Red Bank: Expansion Starts on Parker Family Health Center


Source: Asbury Park Press

The Parker Family Health Center in Red Bank, which provides free medical care for uninsured residents in Monmouth County, is expanding, so more people can get that kind of help.

The new two-story addition on Shrewsbury Avenue will include two new exam rooms, three vaccination or blood-drawing rooms, a consultation room, a room for a social worker, seven offices or conference rooms, an elevator and two bathrooms. 

Suzy Dyer, executive director of the clinic, said she hopes the expansion will increase the number of patients the center could see and grow the clinic’s educational outreach. She said the center saw 10,000 visits last year. 

At the groundbreaking for the new addition, New Jersey first lady Tammy Murphy said the expansion would help the center add services and help in areas that “we hope we don’t have to deal with, but the fact of the matter is, we do.” 

She said, “If everybody is fed, if everybody is healthy, then we’re all going to benefit and all rise together.” 

Red Band Mayor Pat Menna said he remembers coming to Red Bank as a child from Italy and meeting the two Dr. James Parkers, the father-and-son team who opened their medical practice to anyone in the area, mostly serving Black residents and Italian immigrants. The two would one day would be honored with the unusually named Drs. James Parker Boulevard, which runs through the west side of town.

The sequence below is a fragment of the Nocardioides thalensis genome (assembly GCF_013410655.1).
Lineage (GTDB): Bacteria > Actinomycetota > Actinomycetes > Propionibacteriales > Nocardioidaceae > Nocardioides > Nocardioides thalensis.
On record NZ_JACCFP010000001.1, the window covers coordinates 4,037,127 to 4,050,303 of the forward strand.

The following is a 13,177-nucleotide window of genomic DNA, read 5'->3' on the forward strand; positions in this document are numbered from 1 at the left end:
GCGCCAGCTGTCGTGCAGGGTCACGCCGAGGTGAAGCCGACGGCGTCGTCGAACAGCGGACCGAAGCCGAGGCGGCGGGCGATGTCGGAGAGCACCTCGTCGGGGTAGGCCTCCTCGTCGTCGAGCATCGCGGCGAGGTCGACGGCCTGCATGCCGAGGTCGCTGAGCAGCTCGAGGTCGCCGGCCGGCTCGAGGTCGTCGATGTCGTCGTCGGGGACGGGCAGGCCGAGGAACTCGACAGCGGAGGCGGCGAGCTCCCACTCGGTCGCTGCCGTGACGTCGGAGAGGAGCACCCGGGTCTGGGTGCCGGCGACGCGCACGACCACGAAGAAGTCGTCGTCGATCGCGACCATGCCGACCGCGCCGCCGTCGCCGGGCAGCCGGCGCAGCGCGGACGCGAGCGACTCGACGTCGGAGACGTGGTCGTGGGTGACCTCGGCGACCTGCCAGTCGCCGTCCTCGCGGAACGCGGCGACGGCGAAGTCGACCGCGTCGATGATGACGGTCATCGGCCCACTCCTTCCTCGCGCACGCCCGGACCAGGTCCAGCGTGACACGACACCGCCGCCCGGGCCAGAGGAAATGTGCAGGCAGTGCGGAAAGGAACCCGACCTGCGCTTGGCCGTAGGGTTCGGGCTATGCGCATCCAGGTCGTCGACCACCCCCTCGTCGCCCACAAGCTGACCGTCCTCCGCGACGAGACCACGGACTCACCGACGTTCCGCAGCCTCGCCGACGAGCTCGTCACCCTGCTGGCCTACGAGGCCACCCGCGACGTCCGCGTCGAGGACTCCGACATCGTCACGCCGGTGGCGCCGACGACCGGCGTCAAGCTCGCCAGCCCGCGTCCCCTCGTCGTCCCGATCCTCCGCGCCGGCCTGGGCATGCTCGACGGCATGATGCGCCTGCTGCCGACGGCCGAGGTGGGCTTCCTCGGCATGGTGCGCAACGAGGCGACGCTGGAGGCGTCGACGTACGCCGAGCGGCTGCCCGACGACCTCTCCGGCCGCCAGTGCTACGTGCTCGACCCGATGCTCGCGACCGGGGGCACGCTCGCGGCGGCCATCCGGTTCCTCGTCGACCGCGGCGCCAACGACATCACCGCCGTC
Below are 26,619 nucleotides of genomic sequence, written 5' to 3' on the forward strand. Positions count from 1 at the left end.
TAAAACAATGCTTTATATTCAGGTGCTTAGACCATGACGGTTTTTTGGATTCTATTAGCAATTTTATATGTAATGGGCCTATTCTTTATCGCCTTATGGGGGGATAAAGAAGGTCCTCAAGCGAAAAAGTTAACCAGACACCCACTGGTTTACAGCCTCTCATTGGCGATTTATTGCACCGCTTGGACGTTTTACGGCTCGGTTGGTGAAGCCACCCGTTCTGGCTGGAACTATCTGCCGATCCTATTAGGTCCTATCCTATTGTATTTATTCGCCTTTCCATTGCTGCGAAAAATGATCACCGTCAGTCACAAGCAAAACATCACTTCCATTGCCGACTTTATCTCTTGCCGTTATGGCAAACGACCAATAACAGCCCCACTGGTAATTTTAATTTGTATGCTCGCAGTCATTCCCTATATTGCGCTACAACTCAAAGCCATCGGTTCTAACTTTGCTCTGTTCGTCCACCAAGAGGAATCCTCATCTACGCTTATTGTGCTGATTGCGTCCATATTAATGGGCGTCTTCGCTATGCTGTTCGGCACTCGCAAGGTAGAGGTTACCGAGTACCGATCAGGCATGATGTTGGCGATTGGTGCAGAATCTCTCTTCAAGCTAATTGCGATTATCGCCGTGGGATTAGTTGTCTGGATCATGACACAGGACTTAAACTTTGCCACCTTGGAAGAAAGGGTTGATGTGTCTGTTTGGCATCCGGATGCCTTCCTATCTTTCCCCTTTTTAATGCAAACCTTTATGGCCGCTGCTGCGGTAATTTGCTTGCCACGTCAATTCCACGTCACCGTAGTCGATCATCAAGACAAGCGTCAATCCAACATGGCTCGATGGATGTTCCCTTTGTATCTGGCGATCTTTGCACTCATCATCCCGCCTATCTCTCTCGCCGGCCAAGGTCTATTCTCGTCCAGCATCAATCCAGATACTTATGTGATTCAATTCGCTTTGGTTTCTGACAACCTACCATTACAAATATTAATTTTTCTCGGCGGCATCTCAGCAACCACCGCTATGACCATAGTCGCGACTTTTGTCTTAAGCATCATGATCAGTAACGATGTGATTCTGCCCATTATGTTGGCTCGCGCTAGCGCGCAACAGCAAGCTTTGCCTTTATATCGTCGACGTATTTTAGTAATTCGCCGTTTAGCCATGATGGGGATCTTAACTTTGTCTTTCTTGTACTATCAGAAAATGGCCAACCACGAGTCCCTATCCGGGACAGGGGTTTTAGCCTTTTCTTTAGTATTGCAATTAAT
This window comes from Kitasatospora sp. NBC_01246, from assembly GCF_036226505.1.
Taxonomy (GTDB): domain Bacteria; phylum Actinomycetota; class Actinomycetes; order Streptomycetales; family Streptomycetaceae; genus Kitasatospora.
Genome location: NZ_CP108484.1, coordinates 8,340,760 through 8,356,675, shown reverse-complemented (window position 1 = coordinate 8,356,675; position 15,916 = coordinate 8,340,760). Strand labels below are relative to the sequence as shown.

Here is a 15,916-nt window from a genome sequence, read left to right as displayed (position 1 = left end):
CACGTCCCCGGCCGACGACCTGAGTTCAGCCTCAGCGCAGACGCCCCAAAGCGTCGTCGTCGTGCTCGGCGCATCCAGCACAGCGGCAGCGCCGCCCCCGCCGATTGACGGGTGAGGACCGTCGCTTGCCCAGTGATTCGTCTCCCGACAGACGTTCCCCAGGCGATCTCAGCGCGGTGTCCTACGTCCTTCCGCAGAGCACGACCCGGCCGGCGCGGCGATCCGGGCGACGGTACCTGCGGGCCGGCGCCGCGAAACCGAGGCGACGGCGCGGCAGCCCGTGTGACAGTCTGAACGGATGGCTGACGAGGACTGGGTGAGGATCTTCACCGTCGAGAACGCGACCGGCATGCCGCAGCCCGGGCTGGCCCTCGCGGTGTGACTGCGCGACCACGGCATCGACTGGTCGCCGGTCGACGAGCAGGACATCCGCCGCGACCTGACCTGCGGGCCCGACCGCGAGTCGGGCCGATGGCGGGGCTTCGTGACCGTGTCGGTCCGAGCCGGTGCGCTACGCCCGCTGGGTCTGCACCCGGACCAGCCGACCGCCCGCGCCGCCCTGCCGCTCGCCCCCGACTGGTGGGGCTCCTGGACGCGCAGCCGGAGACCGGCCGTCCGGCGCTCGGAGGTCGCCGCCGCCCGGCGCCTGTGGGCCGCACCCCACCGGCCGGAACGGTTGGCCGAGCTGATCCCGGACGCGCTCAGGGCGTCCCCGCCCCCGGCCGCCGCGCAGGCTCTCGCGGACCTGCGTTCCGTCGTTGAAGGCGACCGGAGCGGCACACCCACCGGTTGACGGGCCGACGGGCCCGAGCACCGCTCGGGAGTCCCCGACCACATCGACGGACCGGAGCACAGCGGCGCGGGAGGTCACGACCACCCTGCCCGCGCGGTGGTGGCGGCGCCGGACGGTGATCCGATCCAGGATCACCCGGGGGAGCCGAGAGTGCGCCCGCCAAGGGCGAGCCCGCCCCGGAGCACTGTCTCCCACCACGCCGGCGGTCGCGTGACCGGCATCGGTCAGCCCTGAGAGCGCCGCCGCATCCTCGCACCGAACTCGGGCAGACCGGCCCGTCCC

“I was an Italian immigrant, my parents didn’t speak any English,” Menna said. “There were very few doctors at that time, in the mid-1960s, that would have opened their office doors to people of different cultures.” 

He remembers the doctors would start seeing patients at 5 a.m., so they could take care of them before their patients’ works shifts began.

As Dr. James Parker Jr. began thinking about retirement, Dr. Donald Warner and Dr. Eugene Cheslock worked to take over the reins of the Parker family’s legacy. In 2000, the Parker Family Health Center opened its clinic. 

Dr. Cheslock said, “Unfortunately, the need for what we do is not going away and unfortunately is ever increasing.” He hopes one day there would be a free health clinic in every county in New Jersey. 

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